SYMPOSIA PAPER Published: 01 January 1985

Effect of Low Temperature on Apparent Fatigue Threshold Stress Intensity Factors


Near-threshold fatigue crack growth in high-strength low-alloy (HSLA) steel, Fe, and Fe-Si alloys was found to depend on test temperature from room temperature down to 123 K. Near-threshold crack growth rates were lowered and threshold stress intensity factors increased with decreasing temperature. A “prominent” closure was observed for all test temperatures and materials and was further confirmed by the examination of fracture surfaces. The magnitude of closure increased with decreasing temperature, suggesting a dependence on yield strength and fracture morphology. The effects of R ratio were found to be closure-related for the same fracture processes. However, a change in the fracture process, (e.g., to cyclic cleavage) may lead to a ΔKth(eff) dependence on load ratio even at very high R values. Hence mean stress may affect threshold independently of any closure-related phenomena. A reasonable correlation was obtained with a theoretical model for closure that could account for both geometrical and reversed plasticity phenomena.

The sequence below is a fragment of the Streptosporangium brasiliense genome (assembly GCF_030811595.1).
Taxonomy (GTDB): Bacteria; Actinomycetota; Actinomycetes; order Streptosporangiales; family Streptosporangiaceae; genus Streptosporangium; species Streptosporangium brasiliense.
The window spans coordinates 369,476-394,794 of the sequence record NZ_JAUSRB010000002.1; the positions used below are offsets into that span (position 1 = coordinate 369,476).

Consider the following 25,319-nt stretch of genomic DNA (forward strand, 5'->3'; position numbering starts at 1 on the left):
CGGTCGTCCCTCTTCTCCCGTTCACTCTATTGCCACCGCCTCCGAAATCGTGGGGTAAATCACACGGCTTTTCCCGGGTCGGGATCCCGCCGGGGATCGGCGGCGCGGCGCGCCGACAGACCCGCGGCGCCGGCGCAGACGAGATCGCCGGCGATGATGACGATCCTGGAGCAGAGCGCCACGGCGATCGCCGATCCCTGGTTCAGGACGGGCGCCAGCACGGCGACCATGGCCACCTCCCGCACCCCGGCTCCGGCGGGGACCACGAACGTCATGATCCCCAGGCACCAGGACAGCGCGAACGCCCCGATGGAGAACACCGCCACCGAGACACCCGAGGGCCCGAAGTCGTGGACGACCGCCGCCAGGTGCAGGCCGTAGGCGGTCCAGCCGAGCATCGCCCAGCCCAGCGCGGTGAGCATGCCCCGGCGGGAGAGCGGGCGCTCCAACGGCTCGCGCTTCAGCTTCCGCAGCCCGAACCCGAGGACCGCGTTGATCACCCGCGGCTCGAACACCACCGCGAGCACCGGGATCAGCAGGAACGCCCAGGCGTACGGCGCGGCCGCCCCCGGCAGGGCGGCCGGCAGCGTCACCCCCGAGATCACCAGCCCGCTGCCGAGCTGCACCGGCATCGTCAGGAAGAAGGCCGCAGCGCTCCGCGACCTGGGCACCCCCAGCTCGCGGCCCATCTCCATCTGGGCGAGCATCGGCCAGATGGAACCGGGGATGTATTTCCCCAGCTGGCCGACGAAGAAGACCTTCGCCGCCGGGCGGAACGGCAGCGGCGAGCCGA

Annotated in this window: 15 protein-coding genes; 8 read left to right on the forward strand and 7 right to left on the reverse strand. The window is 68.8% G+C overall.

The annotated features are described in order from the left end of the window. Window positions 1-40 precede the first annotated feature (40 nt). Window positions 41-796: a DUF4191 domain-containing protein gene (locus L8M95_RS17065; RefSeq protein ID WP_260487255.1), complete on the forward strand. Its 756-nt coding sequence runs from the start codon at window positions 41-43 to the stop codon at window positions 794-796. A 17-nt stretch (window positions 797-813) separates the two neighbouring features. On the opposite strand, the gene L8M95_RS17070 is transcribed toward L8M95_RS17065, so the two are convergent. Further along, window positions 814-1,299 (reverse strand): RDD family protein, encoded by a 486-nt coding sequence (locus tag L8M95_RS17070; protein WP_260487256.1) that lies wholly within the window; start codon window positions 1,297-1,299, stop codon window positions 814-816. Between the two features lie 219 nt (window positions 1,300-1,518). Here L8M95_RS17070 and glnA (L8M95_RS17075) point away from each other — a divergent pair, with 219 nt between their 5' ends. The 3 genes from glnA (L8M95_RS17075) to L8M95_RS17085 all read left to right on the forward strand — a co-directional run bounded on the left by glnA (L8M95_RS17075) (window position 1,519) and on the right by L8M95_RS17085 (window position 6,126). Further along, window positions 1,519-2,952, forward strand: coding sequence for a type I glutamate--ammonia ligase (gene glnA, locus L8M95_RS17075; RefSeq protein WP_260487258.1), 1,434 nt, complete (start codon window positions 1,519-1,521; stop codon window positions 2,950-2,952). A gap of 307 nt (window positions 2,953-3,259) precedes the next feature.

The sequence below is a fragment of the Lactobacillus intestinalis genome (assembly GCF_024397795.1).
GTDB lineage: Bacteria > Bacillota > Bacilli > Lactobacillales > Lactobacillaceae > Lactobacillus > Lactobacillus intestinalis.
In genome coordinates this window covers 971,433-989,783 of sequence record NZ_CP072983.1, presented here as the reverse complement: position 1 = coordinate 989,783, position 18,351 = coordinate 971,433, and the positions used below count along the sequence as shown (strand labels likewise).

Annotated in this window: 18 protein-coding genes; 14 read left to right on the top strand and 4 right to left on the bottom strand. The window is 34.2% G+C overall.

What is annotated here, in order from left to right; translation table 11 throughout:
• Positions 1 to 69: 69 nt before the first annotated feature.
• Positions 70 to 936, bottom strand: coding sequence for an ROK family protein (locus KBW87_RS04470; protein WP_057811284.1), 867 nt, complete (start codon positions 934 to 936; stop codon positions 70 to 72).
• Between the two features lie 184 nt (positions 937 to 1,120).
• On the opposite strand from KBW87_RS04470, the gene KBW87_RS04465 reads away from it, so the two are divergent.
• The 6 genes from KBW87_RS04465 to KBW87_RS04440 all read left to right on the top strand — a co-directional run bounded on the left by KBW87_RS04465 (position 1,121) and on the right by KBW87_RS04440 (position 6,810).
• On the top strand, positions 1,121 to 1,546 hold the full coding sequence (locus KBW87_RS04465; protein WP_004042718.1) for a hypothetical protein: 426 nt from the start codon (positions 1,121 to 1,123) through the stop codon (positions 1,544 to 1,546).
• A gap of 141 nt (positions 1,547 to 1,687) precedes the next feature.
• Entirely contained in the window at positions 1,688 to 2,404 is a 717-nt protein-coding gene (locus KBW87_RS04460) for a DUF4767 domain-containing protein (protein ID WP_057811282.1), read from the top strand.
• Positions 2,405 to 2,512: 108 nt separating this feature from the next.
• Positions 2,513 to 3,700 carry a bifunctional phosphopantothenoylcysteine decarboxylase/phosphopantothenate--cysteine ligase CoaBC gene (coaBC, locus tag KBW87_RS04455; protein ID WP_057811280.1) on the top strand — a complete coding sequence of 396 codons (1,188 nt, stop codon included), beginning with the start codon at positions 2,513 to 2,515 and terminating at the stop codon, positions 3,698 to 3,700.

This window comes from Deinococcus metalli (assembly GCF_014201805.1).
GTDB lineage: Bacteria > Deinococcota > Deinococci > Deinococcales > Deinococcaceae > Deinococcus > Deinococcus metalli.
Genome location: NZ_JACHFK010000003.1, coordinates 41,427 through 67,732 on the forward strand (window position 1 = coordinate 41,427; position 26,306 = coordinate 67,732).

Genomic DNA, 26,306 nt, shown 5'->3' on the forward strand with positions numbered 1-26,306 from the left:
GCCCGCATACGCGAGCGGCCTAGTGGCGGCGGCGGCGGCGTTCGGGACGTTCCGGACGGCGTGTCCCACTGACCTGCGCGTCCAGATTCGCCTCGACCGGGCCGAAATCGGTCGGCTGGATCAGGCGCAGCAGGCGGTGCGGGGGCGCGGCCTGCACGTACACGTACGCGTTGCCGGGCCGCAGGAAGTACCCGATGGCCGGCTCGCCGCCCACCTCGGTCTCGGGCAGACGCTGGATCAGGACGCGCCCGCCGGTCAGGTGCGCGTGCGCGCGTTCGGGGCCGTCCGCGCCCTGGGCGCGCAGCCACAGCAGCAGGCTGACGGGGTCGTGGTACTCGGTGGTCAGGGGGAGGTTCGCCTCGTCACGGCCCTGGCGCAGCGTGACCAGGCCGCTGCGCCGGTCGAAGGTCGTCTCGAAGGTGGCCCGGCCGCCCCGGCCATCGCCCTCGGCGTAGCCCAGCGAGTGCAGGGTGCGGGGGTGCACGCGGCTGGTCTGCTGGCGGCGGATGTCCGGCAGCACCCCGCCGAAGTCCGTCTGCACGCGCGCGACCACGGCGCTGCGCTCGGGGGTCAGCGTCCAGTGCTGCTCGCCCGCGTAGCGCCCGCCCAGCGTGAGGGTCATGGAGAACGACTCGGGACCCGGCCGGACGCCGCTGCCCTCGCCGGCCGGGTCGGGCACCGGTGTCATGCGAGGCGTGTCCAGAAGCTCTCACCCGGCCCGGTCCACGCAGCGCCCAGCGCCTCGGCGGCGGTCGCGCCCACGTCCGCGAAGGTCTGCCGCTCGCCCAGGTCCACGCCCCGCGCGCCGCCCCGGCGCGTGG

Author Information

Esaklul, KA
Yu, W
Gerberich, WW
Price: $25.00
Contact Sales
Reprints and Permissions
Reprints and copyright permissions can be requested through the
Copyright Clearance Center
Developed by Committee: E08
Pages: 63–83
DOI: 10.1520/STP32747S
ISBN-EB: 978-0-8031-4924-3
ISBN-13: 978-0-8031-0411-2